Patrick Martinez Interview
By Matthew J
Well start off a good intro: Who is Patrick Martinez; the man and the artist? Whats your back-story like? Where are you from? And why should people read an article centered on him?
Patrick Martinez: I’m a laid back dude that loves the arts. I grew up in Pasadena, Ca which is like 10 minutes from Downtown Los Angeles. I started drawing at a young age. I would copy comic book / cartoon characters into my sketch book almost every day. Robocop, Teenage Mutant Ninja Turtles, the Smurfs, and the whole Marvel roster. I got into graffiti at the age of 12 going to local yards with cheap ass paint trying to get my can control up to par. I would draw pieces in my black book with sharpies and markers me and my brother would rack from Office Depot. I was silk-screening my own t-shirts with my pops in our garage with a one color homemade silkscreen set up, I was 13. I was young and now that I look back, I was always producing art. I get my work ethic from graffiti. The fact that you had to bust a sketch or draw your piece; then get the paint for it and finally produce it illegally, at the age of 15, it takes a lot of initiative to produce a piece. I carried that type of work ethic into my present career with my fine art. I still value my graffiti roots and keep that in my arsenal for sure. I think my visuals are more interesting than what I have to say. I speak with visuals; thats my language. So with that being said, just look at my art. If you are reading this, thank you.
The legendary Los Angeles photographer and director, Estevan Oriol once said that you are one of his favourite artists. Now thats must be a huge boost to your self-esteem considering all of the well known artists whom [Estevan] has worked with. What does it mean, personally, to have that man supporting your work?
Patrick Martinez: Estevan is a big asset to Los Angeles. He has done so much to push L.A. culture out to the world. His name is synonymous with Los Angeles street culture and art. He has developed a style of photography that has been bitten and continues to be taken from even now with the advancements in digital cameras. Estevan and his father, Eriberto are always pushing me with their positive words. I mean every time I see them they have kind words of wisdom for me or even when we are at a gallery opening or something they are telling people that they are talking to at that moment “Do you know Patrick’s work?” then they introduce me to that person. It means a lot to have someone like Estevan with such raw talent say, “I like your shit.” It’s better than a paycheque to have your peers gives you an honest positive critique on your work and I know lots of people can co-sign on that. Estevan doesn’t just doesn’t give props to anyone.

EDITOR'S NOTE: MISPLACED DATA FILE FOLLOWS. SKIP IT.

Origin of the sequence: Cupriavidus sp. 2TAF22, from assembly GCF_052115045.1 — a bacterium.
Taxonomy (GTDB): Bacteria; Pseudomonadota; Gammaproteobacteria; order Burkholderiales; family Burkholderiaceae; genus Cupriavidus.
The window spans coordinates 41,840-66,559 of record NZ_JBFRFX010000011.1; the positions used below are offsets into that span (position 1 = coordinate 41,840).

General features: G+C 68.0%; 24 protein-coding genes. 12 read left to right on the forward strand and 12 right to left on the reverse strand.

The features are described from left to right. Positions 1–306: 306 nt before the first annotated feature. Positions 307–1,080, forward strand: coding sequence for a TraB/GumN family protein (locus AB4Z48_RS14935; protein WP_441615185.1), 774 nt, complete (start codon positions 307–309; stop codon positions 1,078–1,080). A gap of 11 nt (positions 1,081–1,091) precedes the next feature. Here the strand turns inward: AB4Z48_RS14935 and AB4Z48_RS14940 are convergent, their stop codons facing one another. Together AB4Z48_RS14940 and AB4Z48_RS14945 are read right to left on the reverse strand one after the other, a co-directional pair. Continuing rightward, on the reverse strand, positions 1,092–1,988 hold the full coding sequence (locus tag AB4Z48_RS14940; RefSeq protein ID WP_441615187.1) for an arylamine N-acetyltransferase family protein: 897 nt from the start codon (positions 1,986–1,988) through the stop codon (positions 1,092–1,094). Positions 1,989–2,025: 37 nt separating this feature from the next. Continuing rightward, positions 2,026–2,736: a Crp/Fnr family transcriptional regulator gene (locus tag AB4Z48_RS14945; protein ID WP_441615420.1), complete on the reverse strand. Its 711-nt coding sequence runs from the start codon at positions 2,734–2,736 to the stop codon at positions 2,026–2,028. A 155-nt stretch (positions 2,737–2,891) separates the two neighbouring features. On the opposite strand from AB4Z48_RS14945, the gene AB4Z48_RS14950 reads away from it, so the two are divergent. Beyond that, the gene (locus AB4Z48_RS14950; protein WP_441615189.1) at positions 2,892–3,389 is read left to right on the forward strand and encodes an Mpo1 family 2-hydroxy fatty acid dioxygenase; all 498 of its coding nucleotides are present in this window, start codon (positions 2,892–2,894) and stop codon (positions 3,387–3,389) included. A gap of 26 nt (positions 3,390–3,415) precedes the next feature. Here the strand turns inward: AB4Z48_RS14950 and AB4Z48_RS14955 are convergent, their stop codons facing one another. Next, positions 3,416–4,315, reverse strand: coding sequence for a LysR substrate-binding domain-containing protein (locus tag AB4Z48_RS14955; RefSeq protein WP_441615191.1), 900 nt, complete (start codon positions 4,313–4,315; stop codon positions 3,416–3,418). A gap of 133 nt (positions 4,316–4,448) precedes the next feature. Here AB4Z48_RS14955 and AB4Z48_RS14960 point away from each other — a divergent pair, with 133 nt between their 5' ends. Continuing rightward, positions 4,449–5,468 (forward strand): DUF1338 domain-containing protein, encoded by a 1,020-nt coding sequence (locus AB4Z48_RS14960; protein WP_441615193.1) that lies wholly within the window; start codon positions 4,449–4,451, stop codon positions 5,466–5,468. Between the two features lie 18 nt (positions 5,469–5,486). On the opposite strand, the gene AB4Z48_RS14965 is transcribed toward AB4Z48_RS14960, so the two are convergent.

Will there be any type of Patrick Martinez x Estevan Oriol collaborations in the future?
Patrick Martinez: He is taking photos of my big head for my Juxtapoz Magazine feature which will soon be out. Other than that … we will see what the future brings.
As far as visual art is concerned, what do you hope to accomplish through this medium? Do you have a definite long-term goal in mind? What is the mission statement of Patrick Martinez?
Patrick Martinez: I wanna grow as an artist, not just in terms of skill but really digging deep and capturing peoples imagination. Connect with them in a real way…you know make the viewer feel some kind of emotion. I wanna leave a mark on this earth and also with the people on it with my pure unfiltered expression and ideas. I want my personality to shine through the art that I create so people can view my images and visit me even after I’m gone. Keep the money and the cars; I want the museums and books to feature my work so people can continue to visit my visuals. Thats the long term goal. I don’t really have a mission statement. I wanna keep it organic so I can grow with the art.